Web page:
VBrick allows building of TV stations

Traditionally, use of streaming video in the enterprise has been limited to transmitting tiny talking heads. Trying to include useful features such as whiteboard shots and product demonstrations has proven too difficult for all but the most advanced and costly video distribution systems.

VBrick Systems Inc.’s EtherneTV Media Distribution System changes that. It isn’t cheap, ranging from US$10,000 to more than US$100,000 for a complete system. Yet VBrick has succeeded in creating a single system that combines near-broadcast quality, appliance-like ease of setup, and flexible support for live broadcasts, on-demand streaming and videoconferencing.

At the heart of the EtherneTV system is the Media Control Server (MCS), which facilitates browser-based control of live and stored video. Then there are the VBrick appliances, or “bricks,” which provide distributed or high-density encoding and decoding of MPEG video. A typical setup would have the bricks getting their initial configuration through DHCP, with the MCS handling connection or multicast channel setup.

My test setup included the VBrick 6300 brick, which came equipped with full-screen MPEG-2 encoders and decoders, and the VBrick 4300, which contained an MPEG-2 encoder and an MPEG-4 decoder.

VBrick’s decision to offer MPEG-4 as an encoding alternative to the meat-and-potatoes MPEG-1 and MPEG-2 was a good one. The format meets low bandwidth requirements and can stream reasonably good video to even mobile phones and handhelds.

Each brick can be controlled in a variety of ways: via serial- or Telnet-based command line; with a Web browser through an encrypted login; with SNMP; and via the MCS scheduler.

I also tested the EtherneTV-NXG VOD (Video-On-Demand) Server, which boasts 75Mbps of streaming throughput and is capable of sending and receiving dozens of simultaneous media streams, and the EtherneTV-STB Set Top Box, which includes a single decoder for displaying streaming video on a TV or monitor.

Setting up the EtherneTV system is wonderfully simple. You can take a factory-fresh VBrick encoder, plug it into a DHCP-enabled network, and — with just a little bit of configuration through the serial interface — you are ready to stream.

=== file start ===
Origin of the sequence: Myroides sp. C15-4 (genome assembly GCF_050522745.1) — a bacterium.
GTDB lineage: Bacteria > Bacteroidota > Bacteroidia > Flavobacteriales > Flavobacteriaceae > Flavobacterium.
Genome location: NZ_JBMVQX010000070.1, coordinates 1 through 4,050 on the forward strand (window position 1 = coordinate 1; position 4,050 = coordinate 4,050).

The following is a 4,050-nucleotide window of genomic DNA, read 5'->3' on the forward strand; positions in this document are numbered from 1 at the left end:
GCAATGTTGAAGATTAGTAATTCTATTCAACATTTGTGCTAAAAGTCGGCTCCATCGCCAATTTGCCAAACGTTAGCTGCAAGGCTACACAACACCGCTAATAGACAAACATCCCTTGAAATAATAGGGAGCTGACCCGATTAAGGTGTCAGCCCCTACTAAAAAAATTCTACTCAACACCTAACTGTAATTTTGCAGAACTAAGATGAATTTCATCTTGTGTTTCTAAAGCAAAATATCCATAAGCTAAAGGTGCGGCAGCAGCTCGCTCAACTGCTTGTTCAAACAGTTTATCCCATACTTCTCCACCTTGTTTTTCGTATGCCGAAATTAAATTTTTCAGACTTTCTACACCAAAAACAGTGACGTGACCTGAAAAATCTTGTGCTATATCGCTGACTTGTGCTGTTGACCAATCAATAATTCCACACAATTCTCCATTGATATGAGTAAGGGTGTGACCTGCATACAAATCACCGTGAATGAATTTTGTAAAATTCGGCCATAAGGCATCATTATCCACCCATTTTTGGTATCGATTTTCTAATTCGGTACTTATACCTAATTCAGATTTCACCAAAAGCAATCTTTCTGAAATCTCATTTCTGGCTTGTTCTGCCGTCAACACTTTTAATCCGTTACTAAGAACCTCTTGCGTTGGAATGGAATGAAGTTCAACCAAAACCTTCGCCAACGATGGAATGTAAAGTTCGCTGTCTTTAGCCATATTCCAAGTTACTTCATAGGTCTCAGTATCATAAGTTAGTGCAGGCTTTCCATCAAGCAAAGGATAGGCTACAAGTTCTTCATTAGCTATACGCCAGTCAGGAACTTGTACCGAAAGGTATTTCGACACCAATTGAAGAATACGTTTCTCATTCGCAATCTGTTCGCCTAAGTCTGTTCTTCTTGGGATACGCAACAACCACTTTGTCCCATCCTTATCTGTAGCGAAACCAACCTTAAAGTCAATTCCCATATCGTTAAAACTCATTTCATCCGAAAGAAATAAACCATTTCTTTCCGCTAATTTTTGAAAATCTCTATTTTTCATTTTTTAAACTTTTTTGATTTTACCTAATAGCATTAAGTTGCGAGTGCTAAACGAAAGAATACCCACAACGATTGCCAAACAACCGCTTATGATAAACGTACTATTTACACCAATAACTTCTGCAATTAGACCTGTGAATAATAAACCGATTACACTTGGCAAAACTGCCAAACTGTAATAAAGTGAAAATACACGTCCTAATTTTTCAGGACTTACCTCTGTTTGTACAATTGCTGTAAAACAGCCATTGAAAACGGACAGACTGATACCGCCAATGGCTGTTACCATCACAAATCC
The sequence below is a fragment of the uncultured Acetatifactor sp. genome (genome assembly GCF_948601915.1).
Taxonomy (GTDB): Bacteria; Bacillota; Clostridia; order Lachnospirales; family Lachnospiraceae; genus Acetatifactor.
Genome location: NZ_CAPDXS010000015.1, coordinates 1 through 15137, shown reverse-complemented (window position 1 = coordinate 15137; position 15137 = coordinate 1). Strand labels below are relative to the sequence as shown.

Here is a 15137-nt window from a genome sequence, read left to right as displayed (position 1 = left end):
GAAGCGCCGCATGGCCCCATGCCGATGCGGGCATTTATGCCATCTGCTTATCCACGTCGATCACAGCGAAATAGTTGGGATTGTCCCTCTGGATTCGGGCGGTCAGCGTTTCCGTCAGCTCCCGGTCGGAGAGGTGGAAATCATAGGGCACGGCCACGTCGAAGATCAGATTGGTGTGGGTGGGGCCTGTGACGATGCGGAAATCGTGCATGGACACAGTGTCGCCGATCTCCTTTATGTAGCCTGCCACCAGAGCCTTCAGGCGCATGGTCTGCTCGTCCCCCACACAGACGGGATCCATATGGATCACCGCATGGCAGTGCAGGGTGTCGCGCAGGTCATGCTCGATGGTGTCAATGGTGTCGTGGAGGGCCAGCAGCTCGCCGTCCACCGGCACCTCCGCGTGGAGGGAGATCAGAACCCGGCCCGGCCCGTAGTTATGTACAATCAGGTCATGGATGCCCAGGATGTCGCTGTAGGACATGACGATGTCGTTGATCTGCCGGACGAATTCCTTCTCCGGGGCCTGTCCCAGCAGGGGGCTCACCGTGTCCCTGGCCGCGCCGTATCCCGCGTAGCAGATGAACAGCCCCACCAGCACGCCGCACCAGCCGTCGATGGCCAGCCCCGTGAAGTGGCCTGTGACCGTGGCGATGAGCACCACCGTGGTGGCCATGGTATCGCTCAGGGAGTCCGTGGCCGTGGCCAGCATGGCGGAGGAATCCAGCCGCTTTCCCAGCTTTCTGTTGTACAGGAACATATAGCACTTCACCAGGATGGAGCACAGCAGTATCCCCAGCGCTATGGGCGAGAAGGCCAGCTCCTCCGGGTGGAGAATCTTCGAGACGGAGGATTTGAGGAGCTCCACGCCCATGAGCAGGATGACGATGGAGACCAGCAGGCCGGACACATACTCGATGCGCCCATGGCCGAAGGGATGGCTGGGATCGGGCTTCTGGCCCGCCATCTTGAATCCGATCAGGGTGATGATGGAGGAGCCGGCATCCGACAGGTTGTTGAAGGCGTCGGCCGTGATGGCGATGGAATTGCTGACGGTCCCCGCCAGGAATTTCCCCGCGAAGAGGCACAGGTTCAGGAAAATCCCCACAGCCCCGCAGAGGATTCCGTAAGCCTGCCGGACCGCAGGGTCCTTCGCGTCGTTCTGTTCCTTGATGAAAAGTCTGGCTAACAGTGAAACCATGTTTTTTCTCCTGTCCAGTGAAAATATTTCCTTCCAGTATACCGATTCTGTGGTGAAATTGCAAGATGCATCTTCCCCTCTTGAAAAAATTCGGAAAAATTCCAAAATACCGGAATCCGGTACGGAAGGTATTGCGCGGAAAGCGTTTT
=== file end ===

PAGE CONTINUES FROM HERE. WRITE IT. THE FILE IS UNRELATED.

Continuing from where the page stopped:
It quickly became apparent during the setup of the various components that VBrick has paid a lot of attention to user comfort; even the occasional user should have no trouble. Context-sensitive help and well-worded configuration fields made this system nearly goof proof. Further, the look and feel are carried from each brick’s internal Web interface to the browser-based client/player to the VOD Server’s UI.

From the MCS Web interface, everything is point-and-click. From the UI, an admin can assign video streams to store to the NXG Server, rebroadcast the stream to multiple locations via unicast or multicast, or perform a lookup in the scheduler to connect directly to another VBrick unit, all without touching the keyboard.

Admins may set up time-based streaming through the scheduler to rebroadcast stored video, set up point-to-point video conferences, or set up broadcasts. Session setup can include testing for far-end equipment so high-bandwidth streams aren’t sent to nonexistent end points.

All the end-user interfaces are uncluttered and simple. For the Windows client, users just point their browser at the MCS, and the necessary plug-ins are automatically downloaded and configured.

Once the tiny client is installed, currently available program content will show on the initial display. Admins can also embed specific video-on-demand or stream addresses into Web pages using the included HTML files.

VBrick has the nifty ability to break up captured video into smaller pieces for upload to avoid swamping network connections. The Current screen displays currently running streams. Authorized users may drill down for more details, such as its origin, where it’s going, and who has viewing rights.

Overall, I found that this system covers every portion of the video distribution spectrum. The next edition, due in September, aims to build on the system’s strengths, adding client-side publishing capabilities, support for Mac OS X clients, and integration with LDAP, Microsoft, and Novell directory servers for authentication and permissions. The MCS will be able to present content from multiple VOD Servers.

With scalable video delivery, the EtherneTV system delivers the equivalent of your own private television network, dovetailing nicely into your existing company intranet.

Brian Chee is associate director and founder of the Advanced Network Computing Laboratory at the University of Hawaii’s Department of Information and Computer Sciences.

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